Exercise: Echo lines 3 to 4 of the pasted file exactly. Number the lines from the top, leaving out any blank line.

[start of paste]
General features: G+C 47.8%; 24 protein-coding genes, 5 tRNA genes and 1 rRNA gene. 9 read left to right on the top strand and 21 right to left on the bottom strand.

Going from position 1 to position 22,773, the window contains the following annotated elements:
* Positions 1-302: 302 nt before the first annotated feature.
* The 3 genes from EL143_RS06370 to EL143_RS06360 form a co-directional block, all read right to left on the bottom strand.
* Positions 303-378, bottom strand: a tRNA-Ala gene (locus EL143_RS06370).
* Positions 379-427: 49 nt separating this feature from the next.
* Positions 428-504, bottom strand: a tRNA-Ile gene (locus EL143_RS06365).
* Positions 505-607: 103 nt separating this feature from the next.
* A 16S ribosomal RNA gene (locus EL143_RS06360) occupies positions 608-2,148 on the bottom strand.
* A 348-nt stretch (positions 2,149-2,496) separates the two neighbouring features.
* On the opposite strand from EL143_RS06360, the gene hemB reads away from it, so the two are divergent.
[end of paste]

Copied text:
* Positions 1-302: 302 nt before the first annotated feature.
* The 3 genes from EL143_RS06370 to EL143_RS06360 form a co-directional block, all read right to left on the bottom strand.